Disclosure: This post may contain affiliate links. As an Amazon Associate I earn from qualifying purchases. See my Disclosure Policy for more information.
These healthy waffles are a nutritious twist on a breakfast classic. Made with whole grains, Greek yogurt, and molasses, this healthy waffle recipe is a filling start to your day!
Wake up your family with a stack of deliciously healthy waffles
My family loves waffles. And as delicious as traditional waffles are, they often aren’t the healthiest breakfast option.
So, I came up with this healthy waffle recipe for those mornings when we’re craving waffles but still want a nourishing breakfast.
Made with whole grains and Greek yogurt, these healthy waffles are a breakfast you and your family will love. Keep reading to see how easy this recipe is to make!
Are waffles healthy?
You may be wondering, “can waffles be healthy?”
Yes, of course! Waffles can be a very healthy breakfast, depending on the ingredient you use to make them.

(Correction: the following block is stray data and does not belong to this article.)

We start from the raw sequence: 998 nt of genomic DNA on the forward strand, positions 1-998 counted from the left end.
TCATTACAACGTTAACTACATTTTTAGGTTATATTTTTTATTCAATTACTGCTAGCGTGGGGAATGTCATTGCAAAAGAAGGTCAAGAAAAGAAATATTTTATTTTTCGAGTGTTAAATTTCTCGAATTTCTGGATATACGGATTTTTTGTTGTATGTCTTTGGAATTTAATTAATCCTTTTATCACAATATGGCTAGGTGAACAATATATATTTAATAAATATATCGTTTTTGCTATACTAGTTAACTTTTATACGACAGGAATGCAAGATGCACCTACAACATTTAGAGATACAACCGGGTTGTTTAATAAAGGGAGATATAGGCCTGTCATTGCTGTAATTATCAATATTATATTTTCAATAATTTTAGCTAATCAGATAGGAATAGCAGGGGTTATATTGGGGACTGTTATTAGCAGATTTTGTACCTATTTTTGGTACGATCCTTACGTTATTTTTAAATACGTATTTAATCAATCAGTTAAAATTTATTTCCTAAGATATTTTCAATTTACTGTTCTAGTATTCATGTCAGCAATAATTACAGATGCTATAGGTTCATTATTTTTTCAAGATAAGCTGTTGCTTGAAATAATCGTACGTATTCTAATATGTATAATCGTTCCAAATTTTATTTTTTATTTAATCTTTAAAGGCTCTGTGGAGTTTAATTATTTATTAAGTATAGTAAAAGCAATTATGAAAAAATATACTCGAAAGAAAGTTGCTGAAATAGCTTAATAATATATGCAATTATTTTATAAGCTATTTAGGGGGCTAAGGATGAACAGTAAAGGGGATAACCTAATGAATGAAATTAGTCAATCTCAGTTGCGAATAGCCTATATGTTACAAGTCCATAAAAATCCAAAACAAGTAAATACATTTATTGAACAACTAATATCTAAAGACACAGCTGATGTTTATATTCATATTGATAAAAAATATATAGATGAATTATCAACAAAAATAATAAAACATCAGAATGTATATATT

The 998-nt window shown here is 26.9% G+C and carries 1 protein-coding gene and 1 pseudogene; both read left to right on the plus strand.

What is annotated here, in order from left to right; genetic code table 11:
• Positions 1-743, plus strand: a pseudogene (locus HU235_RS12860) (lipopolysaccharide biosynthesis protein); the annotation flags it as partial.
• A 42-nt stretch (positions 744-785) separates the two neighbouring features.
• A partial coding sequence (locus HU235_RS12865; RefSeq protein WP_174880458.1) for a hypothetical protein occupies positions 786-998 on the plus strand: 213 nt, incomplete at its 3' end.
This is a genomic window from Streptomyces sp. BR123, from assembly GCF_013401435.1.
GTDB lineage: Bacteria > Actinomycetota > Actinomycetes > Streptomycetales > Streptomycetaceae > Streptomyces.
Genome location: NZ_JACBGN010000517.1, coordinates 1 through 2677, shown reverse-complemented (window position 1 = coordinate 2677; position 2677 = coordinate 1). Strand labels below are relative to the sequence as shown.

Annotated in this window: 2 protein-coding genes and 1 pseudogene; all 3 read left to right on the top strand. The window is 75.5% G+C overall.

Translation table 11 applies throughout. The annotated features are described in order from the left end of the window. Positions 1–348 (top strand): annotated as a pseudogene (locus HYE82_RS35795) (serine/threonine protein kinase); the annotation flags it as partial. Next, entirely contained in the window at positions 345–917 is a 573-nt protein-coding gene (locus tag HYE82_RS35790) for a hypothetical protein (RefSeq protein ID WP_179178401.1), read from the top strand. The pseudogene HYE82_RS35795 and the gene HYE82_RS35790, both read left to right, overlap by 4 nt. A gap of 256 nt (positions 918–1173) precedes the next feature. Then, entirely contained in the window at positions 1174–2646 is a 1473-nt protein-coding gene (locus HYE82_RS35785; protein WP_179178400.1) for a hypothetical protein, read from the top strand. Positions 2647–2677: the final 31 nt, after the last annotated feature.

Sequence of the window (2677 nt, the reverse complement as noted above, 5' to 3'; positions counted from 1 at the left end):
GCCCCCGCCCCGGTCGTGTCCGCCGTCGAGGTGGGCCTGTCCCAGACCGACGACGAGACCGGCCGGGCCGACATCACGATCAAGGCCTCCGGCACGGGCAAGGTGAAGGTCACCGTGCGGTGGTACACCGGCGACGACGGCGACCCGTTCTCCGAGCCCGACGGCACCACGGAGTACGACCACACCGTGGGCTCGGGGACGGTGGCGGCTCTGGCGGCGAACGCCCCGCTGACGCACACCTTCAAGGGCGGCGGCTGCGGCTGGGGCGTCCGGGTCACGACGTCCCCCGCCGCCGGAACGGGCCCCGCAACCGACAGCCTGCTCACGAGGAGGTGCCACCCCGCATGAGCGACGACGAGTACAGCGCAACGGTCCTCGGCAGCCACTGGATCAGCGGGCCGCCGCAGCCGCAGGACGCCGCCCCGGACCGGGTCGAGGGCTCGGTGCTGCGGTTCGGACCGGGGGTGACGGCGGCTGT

Traditionally, waffles are made with white flour, sugar, and butter. They’re then topped with maple syrup and more butter.
As a result, waffles are often a low-fiber, high-sugar breakfast that’s delicious but not all that filling or nourishing.
But these Greek yogurt waffles are a more nutritious, every-day alternative that I feel good about feeding to my family.
Made with quinoa and molasses, we love this healthy waffle recipe
To make this waffle recipe healthier, I used a mix of different whole grains rather than all-purpose flour. You’ll find these flours and grains in this breakfast recipe:
As a result, they have a heartier, nuttier taste than waffles you’d make from a mix or get at a diner.
For a sweetener, I used mineral-rich molasses, rather than white sugar. It’s delicious; you can definitely taste the dark, complex molasses flavor.
These healthy waffles are best when still hot